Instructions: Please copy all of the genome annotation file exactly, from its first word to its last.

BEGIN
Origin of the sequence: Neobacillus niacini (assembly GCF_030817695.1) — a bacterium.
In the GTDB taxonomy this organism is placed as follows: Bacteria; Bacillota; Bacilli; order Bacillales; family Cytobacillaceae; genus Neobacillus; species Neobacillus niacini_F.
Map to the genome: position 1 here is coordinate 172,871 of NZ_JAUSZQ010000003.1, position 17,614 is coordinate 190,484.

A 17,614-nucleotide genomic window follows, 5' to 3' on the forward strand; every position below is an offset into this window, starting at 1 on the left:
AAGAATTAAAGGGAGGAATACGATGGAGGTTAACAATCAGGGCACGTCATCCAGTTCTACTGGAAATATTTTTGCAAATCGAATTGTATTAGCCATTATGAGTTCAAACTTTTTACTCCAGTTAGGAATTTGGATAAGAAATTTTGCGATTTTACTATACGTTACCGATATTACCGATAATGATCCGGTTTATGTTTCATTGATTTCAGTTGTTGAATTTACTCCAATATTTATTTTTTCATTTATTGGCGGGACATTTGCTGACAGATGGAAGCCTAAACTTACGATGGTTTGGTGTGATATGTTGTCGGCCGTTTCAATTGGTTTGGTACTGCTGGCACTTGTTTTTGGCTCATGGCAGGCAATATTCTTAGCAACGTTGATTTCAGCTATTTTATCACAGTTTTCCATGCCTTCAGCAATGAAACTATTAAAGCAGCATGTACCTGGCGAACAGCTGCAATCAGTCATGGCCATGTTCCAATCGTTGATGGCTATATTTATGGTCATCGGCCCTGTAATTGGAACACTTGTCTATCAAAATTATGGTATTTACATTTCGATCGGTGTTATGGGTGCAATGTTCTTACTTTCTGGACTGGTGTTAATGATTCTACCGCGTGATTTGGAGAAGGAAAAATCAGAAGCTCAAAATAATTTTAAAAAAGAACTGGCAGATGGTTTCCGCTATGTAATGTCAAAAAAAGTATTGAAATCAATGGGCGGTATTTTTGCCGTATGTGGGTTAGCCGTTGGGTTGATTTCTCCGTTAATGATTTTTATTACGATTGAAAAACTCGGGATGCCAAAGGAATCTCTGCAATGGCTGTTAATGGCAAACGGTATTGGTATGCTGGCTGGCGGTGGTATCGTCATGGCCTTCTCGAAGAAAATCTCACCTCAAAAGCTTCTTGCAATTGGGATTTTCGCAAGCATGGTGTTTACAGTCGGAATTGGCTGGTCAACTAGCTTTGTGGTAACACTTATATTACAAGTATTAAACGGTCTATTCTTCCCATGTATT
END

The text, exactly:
Origin of the sequence: Neobacillus niacini (assembly GCF_030817695.1) — a bacterium.
In the GTDB taxonomy this organism is placed as follows: Bacteria; Bacillota; Bacilli; order Bacillales; family Cytobacillaceae; genus Neobacillus; species Neobacillus niacini_F.
Map to the genome: position 1 here is coordinate 172,871 of NZ_JAUSZQ010000003.1, position 17,614 is coordinate 190,484.

A 17,614-nucleotide genomic window follows, 5' to 3' on the forward strand; every position below is an offset into this window, starting at 1 on the left:
AAGAATTAAAGGGAGGAATACGATGGAGGTTAACAATCAGGGCACGTCATCCAGTTCTACTGGAAATATTTTTGCAAATCGAATTGTATTAGCCATTATGAGTTCAAACTTTTTACTCCAGTTAGGAATTTGGATAAGAAATTTTGCGATTTTACTATACGTTACCGATATTACCGATAATGATCCGGTTTATGTTTCATTGATTTCAGTTGTTGAATTTACTCCAATATTTATTTTTTCATTTATTGGCGGGACATTTGCTGACAGATGGAAGCCTAAACTTACGATGGTTTGGTGTGATATGTTGTCGGCCGTTTCAATTGGTTTGGTACTGCTGGCACTTGTTTTTGGCTCATGGCAGGCAATATTCTTAGCAACGTTGATTTCAGCTATTTTATCACAGTTTTCCATGCCTTCAGCAATGAAACTATTAAAGCAGCATGTACCTGGCGAACAGCTGCAATCAGTCATGGCCATGTTCCAATCGTTGATGGCTATATTTATGGTCATCGGCCCTGTAATTGGAACACTTGTCTATCAAAATTATGGTATTTACATTTCGATCGGTGTTATGGGTGCAATGTTCTTACTTTCTGGACTGGTGTTAATGATTCTACCGCGTGATTTGGAGAAGGAAAAATCAGAAGCTCAAAATAATTTTAAAAAAGAACTGGCAGATGGTTTCCGCTATGTAATGTCAAAAAAAGTATTGAAATCAATGGGCGGTATTTTTGCCGTATGTGGGTTAGCCGTTGGGTTGATTTCTCCGTTAATGATTTTTATTACGATTGAAAAACTCGGGATGCCAAAGGAATCTCTGCAATGGCTGTTAATGGCAAACGGTATTGGTATGCTGGCTGGCGGTGGTATCGTCATGGCCTTCTCGAAGAAAATCTCACCTCAAAAGCTTCTTGCAATTGGGATTTTCGCAAGCATGGTGTTTACAGTCGGAATTGGCTGGTCAACTAGCTTTGTGGTAACACTTATATTACAAGTATTAAACGGTCTATTCTTCCCATGTATT